One group that many people have asked about are libertarians. We actually devoted a great deal of effort in trying to identify libertarians, and in an upcoming report we will discuss this effort and describe how libertarians fit into the typology. The shorter answer is that many members of the Business Conservative group would qualify as libertarian, if by libertarian we mean a preference for minimal government involvement in economic and personal affairs. But unlike many libertarians, most Business Conservatives favor the use of overwhelming force against terrorism, think the U.S. should be active in world affairs and believe that military strength is the best way to achieve peace. Similarly, a plurality of Business Conservatives opposes allowing gays and lesbians to marry legally. For these and other reasons, we decided not to describe this group as libertarian. Similarly, it’s likely that there are libertarians among the Young Outsider group, who are socially liberal and fiscally conservative. But many of them favor regulation to protect the environment, and thus don’t fit easily into the libertarian category.

Topics: Research Methods, Political Attitudes and Values, Political Typology, Political Polarization

  1. Photo of Scott Keeter

    is a senior survey advisor at Pew Research Center.


  1. David Niday2 years ago

    I consider myself a Libertarian, and yes this survey did label me as a “young outsider”. Still it was an interesting survey and it makes us think about multiple issues.

  2. JASON WILLIAMSON3 years ago


  3. Kevin Bess3 years ago

    I really liked this analysis. I first learned about cluster analysis when I read the MIT sloan sports analytics paper “from 5 to 13”. It said there were actually 13 different playing styles (positions) in the nba as opposed to the normal 5 positions. This is really useful to show how a person falls based on multiple spectrums not just on the liberal – conservative scale. I am most similiar to the Next Generation Left. I calculated my distance from each group based on my responses and I fell in between Next Generation Left, Solid Liberals, and The Young Outsiders. I think it would be interesting if you guys would try to place political figures into the categories. Or maybe in a year you could place the 2016 presidential candidates into the categories. Very good work!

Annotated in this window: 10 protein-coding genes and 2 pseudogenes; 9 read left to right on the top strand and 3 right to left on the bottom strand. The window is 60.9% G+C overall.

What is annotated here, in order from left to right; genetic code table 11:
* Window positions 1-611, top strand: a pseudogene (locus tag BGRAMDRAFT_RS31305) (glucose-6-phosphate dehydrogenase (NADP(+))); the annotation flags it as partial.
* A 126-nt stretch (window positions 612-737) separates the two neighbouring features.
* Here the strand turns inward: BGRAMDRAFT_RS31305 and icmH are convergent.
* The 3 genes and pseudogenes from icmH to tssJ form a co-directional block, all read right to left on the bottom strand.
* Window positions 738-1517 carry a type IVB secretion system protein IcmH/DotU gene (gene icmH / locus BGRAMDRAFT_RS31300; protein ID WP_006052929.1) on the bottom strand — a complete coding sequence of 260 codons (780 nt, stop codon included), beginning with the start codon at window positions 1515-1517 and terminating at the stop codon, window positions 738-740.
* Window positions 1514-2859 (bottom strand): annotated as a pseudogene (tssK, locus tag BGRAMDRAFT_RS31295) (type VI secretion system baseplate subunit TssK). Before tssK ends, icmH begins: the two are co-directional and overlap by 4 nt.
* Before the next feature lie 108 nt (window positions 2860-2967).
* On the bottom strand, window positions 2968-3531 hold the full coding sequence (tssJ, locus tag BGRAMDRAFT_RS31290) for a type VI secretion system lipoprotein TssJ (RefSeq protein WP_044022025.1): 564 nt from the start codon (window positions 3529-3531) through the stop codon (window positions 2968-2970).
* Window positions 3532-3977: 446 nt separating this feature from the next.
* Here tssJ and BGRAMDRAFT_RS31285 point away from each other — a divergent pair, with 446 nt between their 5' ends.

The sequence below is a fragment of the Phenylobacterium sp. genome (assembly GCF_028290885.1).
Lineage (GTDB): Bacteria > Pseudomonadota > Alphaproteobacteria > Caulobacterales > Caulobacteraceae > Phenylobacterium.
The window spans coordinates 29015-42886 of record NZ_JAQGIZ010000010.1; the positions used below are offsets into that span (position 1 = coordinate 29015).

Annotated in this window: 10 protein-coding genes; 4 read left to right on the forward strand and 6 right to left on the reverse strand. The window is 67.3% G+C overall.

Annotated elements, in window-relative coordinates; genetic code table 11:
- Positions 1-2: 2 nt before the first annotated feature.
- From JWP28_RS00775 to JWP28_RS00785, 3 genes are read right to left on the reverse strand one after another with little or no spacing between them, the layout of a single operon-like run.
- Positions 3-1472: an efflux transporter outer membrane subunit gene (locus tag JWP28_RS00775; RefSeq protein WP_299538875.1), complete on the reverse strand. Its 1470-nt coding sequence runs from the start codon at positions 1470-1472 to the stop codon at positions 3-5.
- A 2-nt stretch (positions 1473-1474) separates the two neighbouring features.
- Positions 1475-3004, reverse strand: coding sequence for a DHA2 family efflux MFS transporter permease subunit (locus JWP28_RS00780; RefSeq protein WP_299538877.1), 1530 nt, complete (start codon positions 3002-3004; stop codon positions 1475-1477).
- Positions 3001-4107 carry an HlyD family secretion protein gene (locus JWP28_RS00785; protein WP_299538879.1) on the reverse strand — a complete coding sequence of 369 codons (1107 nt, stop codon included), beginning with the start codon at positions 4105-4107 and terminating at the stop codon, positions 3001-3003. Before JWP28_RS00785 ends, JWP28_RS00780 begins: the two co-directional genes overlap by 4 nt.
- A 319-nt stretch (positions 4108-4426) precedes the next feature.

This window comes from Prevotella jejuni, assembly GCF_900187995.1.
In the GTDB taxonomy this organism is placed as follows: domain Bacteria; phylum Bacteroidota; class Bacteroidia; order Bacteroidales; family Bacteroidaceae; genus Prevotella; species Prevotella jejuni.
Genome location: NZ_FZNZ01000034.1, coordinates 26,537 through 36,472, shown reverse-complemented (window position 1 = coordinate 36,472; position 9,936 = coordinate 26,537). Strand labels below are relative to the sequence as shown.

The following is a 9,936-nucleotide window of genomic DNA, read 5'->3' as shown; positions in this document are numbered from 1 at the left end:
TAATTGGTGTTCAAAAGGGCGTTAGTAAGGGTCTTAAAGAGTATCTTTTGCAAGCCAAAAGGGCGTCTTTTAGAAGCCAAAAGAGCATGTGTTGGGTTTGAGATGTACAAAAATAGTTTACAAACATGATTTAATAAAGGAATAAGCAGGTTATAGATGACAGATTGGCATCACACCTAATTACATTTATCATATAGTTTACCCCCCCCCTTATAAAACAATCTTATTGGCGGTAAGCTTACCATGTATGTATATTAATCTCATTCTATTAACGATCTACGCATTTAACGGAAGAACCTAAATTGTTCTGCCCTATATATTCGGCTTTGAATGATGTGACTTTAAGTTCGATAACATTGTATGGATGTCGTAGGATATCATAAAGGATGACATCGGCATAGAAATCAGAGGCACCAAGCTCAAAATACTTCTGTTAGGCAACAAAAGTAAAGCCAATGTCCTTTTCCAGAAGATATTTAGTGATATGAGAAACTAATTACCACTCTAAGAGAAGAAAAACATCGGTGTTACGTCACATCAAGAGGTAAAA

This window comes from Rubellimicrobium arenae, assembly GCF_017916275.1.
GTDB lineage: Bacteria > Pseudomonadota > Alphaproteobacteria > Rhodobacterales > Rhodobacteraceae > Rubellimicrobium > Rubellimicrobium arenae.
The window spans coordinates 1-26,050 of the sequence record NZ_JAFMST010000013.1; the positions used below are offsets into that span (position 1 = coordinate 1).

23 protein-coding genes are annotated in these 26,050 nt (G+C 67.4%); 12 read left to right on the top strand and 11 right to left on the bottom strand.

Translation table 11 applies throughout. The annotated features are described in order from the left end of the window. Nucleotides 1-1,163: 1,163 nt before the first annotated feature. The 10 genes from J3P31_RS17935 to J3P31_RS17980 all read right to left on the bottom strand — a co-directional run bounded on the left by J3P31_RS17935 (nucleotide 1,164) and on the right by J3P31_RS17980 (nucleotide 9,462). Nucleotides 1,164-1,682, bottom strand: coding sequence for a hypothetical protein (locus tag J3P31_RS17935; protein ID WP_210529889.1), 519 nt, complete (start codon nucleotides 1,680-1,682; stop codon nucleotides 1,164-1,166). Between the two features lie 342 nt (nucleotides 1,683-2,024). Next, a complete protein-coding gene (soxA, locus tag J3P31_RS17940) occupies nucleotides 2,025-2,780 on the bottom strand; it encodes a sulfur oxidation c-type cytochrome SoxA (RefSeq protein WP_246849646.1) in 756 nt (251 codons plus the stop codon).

4. Bill Sauber3 years ago

    I was very surprized that the quiz did not include any questions about taxation. It asked about corporate profits and about social safety net spending versus going further into debt, but nothing about revenue. Taxation, and the change in attitude by the Republican Party was the single largest reason that drove me from that party. It is perhaps Republican politicians’ single most rigid ideological stance, and the one that keeps them most frimly in the pockets of the folks that are bribing them (Oh, excuse me, I meant to say “making campaign conturbutions.”)

  5. Mark E Miller3 years ago

    It is interesting to compare the 2011 and 2014 typologies side-by-side:

    Pew Typology

    2011 2014

    Mostly Republican
    Staunch Conservatives 9 Steadfast Conservatives 12
    Main Street Republicans 11 Business Conservatives 10

    Mostly Independent
    Libertarians 9 Young Outsiders 14
    Disaffecteds 11 Hard-Pressed Skeptics 13
    Post-Moderns 13

    Mostly Democratic
    New Coalition Democrats 10 Next Generation Left 12
    Hard-Pressed Democrats 13 Faith and Family Left 15
    Solid Liberals 14 Solid Liberals 15

    Bystanders 10 Bystanders 10

    100 101

    Now I understand the cluster boundaries will not be exactly the same, that is the whole point of re-doing the typology every few years. The Post-Modern cluster has disappeared, most of them divvied up, I guess, between Next Generation Left and Young Outsiders.

    But it is interesting to see the Dem-leaning groups have gone up 5% over three years, and the R groups up 2%. Of course, two of the previous Dem-leaning groups have been put in the middle category now, so they are not as strongly Democratic, but still, the most noticeable trend here is the increasing polarization of the electorate.

    I answered two of the questions opposite to the “liberal consensus”, but ended up plotted at the extreme left edge of the ideological spectrum, (correctly) classified as a Solid Liberal. I guess this means that very few must be answering ALL of the questions in the same ideological direction?

  6. Joe Stewart3 years ago

    Poll also divides conservatives with arbitrary categories – and refuses to do the same with liberals. It diminishes the ability to see equity in the process.

    1. Scott Keeter3 years ago

      Thanks for your comment. Just a couple of thoughts. One is that the statistical procedure we used (cluster analysis) creates the groups without our intervention. It’s true that we looked at a lot of different versions of the cluster analysis, but the consistent pattern across them was that we found one solid liberal group and two strong conservative groups, divided by the social issues and attitudes about business. The other thought is that while the divisions among the conservatives have attracted a lot of attention from columnists and bloggers, we did try to describe the cleavages on the left as well, since there are three left-leaning groups; see the section in the overview entitled “Divisions on the Left.”

  7. Richard Patton3 years ago

    The two responses allowed for each section were far left or far right and I assume that most respondents wee not comfortable with either selection. Most would select the response closest to their personal views and this would tend to make them more liberal or conservative than they actually are. This leads me to believe that the poll was designed to produce a divisive outcome which only serves to perpetuate the idea that most Americans hold extreme views.

    1. Vince Clancy3 years ago

      It also perpetuates the pollster’s idea that we need polls, period! The fact that they may be seeking the extremes is a good point. Unfortunately, the lazy American voter goes along with polls and uses that lazy way of not having to check out candidates and issues on their own.

    2. Scott Keeter3 years ago

      We know that a lot of people feel frustrated by the “forced choice” format of the questions used in the quiz. Here’s a link to blog post we wrote about why the questions are asked as they are: pewresearch.org/fact-tank/2014/0…